If the Dukes were to leave Alexandria, nobody would be more disappointed than the dedicated baseball fans who volunteer to work at the ballpark to help the financially strapped team make ends meet.

For the past five years, the volunteers have done many jobs the team would have had to pay others to do. Most are members of the Dukes' Booster Club--yearly dues $5--and many of them live in Alexandria.

The hard-core faithful, all of whom profess a profound love of baseball, include:

* Leon Saffelle, a retired naval research model maker, who helps maintain the grounds.

* Dick Phillips, a meat manager for Giant Food and a past president of the Booster Club, and E.J. Wolff, a retired Navy chief and quality control specialist. They run errands, have equipment repaired and answer the office telephone.

* Jean Wolff, wife of E.J., a retired Navy Department secretary, who works in the stifling, nonair-conditioned Dukes' office three days a week.

* Ayn Watkins, a graphic artist and "baseball nut," who lives in Fairfax County. She painted the grandstands, bleachers, dugouts and restroom doors this year and does graphics work for the team.

Other Booster Club members wipe off seats, wash down the clubhouse and do other chores. On one cold, rainy preseason night in April, a team of four men, headed by Eric Zimmerman, the Dukes' 24-year-old general manager, erected 10 of the 35 billboards that enclose the outfield.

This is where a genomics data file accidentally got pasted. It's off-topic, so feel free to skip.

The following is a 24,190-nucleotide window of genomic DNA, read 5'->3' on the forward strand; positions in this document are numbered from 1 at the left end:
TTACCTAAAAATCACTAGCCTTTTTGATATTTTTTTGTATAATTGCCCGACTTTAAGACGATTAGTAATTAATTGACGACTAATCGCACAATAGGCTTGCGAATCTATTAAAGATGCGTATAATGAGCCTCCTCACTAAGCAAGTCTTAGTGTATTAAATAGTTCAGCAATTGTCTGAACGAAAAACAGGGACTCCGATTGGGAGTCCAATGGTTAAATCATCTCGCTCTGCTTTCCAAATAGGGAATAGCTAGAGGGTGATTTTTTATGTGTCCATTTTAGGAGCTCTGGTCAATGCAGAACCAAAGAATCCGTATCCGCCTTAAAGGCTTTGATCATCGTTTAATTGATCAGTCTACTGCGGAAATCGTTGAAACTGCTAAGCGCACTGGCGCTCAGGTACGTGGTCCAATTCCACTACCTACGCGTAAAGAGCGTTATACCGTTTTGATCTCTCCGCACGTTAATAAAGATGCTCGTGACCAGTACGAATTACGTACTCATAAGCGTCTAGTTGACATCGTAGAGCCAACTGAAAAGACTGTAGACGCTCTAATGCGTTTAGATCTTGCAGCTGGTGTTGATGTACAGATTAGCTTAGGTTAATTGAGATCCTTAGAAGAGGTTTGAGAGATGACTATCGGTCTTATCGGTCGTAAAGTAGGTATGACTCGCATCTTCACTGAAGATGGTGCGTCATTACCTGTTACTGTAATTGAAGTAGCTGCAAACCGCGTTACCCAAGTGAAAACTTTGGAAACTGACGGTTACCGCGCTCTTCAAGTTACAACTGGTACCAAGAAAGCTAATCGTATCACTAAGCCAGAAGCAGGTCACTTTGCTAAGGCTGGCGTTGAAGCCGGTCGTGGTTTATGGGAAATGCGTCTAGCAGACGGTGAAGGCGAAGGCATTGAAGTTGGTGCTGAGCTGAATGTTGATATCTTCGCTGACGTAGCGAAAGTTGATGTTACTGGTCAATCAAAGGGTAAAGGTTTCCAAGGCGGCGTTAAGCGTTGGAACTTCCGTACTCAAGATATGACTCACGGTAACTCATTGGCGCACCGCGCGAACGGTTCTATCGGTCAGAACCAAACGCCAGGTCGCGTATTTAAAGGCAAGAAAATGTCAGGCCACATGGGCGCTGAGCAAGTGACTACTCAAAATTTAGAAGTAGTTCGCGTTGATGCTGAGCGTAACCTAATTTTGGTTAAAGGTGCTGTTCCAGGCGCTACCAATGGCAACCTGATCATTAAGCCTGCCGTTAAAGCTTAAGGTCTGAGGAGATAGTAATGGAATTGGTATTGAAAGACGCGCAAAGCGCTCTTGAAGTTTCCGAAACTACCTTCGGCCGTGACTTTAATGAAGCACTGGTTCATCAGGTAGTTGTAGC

"I have a three-way love affair, starting with my wife, the city of Alexandria and baseball," said E. J. Wolff, a Dukes fan since 1977 when the city was awarded the franchise. A frustrated athlete, Wolff says, "There is a little bit of 'I wonder if I would have ever made it?'-type of thing in everybody."

And, he added, "Down here, you get to know the players. The competition is a lot better. They are not out there because they are getting paid for it." (A Dukes player earns a minimum of $800 a month plus meal money. Some players earn more, but the team would not provide salary figures.)

"I love baseball and attend every game," said Phillips, who has been a season ticket holder since 1978. "I don't think I have missed a home game since we got the club."

"I just like to watch my home-town team," said Daniel Sublett of Alexandria, a Booster Club member, as he watched the Dukes take on the Hagerstown Suns recently.

Against the background of a lingering, magenta-hued sunset and later a nearly full moon and gleaming jets taking off from nearby National Airport, Sublett and about 500 other fans watched the Dukes, led by Larry Lamonde, a 21-year-old knuckle ball pitcher who has since moved up to a Class AA team, take the Suns 6-1.

"These Dukes are better than lots of big league teams--they're better than Boston," shouted another fan, who had been eavesdropping on Sublett's interview with a reporter, proving that Dukes fans are as vocal as any others.